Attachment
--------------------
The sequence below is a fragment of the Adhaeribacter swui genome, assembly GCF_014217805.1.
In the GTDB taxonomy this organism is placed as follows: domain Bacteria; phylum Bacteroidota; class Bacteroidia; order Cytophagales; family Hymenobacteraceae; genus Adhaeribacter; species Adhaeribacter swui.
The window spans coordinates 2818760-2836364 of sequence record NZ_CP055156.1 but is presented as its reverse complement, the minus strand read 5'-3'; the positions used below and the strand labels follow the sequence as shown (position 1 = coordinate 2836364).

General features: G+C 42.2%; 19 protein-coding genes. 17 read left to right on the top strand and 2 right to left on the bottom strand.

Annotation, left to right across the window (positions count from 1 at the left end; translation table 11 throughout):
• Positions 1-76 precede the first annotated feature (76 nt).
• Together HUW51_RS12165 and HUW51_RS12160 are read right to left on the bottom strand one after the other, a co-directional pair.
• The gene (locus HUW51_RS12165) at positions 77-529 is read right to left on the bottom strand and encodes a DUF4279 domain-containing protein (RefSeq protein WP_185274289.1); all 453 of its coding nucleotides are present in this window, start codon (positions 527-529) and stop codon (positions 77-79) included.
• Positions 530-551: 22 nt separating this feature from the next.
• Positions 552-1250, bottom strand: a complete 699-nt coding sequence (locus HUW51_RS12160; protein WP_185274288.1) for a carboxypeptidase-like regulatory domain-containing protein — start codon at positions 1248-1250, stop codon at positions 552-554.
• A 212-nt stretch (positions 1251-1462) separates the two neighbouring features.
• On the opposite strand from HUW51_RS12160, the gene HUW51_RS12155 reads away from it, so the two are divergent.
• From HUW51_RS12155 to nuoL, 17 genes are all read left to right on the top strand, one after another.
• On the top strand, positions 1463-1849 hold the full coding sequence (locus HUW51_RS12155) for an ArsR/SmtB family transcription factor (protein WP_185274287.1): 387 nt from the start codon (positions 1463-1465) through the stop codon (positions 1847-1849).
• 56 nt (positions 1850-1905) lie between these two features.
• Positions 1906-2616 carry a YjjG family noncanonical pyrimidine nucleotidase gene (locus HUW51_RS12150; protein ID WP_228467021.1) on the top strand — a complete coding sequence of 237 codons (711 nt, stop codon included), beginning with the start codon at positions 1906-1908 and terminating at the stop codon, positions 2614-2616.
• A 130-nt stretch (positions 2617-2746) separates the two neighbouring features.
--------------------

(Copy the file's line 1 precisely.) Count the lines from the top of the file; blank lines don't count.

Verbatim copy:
The sequence below is a fragment of the Adhaeribacter swui genome, assembly GCF_014217805.1.